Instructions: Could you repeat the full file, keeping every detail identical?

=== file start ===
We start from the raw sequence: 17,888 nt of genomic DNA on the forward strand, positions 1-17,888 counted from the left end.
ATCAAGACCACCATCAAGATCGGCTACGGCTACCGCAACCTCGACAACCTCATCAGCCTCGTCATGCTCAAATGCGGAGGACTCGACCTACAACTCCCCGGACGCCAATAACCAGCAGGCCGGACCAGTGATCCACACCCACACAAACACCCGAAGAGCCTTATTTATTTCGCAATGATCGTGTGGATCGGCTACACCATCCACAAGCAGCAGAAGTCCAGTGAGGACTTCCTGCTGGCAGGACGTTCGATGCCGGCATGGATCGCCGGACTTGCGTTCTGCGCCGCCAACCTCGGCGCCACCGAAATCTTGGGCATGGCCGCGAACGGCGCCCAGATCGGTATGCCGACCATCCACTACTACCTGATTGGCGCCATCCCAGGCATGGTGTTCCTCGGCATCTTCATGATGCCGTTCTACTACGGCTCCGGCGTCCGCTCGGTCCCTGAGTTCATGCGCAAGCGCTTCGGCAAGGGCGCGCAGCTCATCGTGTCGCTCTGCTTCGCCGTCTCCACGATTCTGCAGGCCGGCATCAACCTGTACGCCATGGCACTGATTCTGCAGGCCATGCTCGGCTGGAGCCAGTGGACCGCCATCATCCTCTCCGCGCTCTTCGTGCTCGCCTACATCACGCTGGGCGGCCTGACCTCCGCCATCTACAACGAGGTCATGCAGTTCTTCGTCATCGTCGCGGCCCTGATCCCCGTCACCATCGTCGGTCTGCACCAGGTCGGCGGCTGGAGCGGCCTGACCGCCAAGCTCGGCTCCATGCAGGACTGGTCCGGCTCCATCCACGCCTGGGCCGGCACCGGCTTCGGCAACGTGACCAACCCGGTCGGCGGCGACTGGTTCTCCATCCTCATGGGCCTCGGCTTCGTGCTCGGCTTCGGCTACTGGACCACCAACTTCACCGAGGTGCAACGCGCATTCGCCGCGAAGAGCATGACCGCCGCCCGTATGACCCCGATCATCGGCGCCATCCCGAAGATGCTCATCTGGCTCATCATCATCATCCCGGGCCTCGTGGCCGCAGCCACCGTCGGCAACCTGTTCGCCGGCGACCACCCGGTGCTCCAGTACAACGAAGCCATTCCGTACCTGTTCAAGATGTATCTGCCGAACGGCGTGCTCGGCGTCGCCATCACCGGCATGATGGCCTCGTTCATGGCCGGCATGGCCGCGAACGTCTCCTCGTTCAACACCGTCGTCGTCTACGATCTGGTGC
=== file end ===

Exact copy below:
We start from the raw sequence: 17,888 nt of genomic DNA on the forward strand, positions 1-17,888 counted from the left end.
ATCAAGACCACCATCAAGATCGGCTACGGCTACCGCAACCTCGACAACCTCATCAGCCTCGTCATGCTCAAATGCGGAGGACTCGACCTACAACTCCCCGGACGCCAATAACCAGCAGGCCGGACCAGTGATCCACACCCACACAAACACCCGAAGAGCCTTATTTATTTCGCAATGATCGTGTGGATCGGCTACACCATCCACAAGCAGCAGAAGTCCAGTGAGGACTTCCTGCTGGCAGGACGTTCGATGCCGGCATGGATCGCCGGACTTGCGTTCTGCGCCGCCAACCTCGGCGCCACCGAAATCTTGGGCATGGCCGCGAACGGCGCCCAGATCGGTATGCCGACCATCCACTACTACCTGATTGGCGCCATCCCAGGCATGGTGTTCCTCGGCATCTTCATGATGCCGTTCTACTACGGCTCCGGCGTCCGCTCGGTCCCTGAGTTCATGCGCAAGCGCTTCGGCAAGGGCGCGCAGCTCATCGTGTCGCTCTGCTTCGCCGTCTCCACGATTCTGCAGGCCGGCATCAACCTGTACGCCATGGCACTGATTCTGCAGGCCATGCTCGGCTGGAGCCAGTGGACCGCCATCATCCTCTCCGCGCTCTTCGTGCTCGCCTACATCACGCTGGGCGGCCTGACCTCCGCCATCTACAACGAGGTCATGCAGTTCTTCGTCATCGTCGCGGCCCTGATCCCCGTCACCATCGTCGGTCTGCACCAGGTCGGCGGCTGGAGCGGCCTGACCGCCAAGCTCGGCTCCATGCAGGACTGGTCCGGCTCCATCCACGCCTGGGCCGGCACCGGCTTCGGCAACGTGACCAACCCGGTCGGCGGCGACTGGTTCTCCATCCTCATGGGCCTCGGCTTCGTGCTCGGCTTCGGCTACTGGACCACCAACTTCACCGAGGTGCAACGCGCATTCGCCGCGAAGAGCATGACCGCCGCCCGTATGACCCCGATCATCGGCGCCATCCCGAAGATGCTCATCTGGCTCATCATCATCATCCCGGGCCTCGTGGCCGCAGCCACCGTCGGCAACCTGTTCGCCGGCGACCACCCGGTGCTCCAGTACAACGAAGCCATTCCGTACCTGTTCAAGATGTATCTGCCGAACGGCGTGCTCGGCGTCGCCATCACCGGCATGATGGCCTCGTTCATGGCCGGCATGGCCGCGAACGTCTCCTCGTTCAACACCGTCGTCGTCTACGATCTGGTGC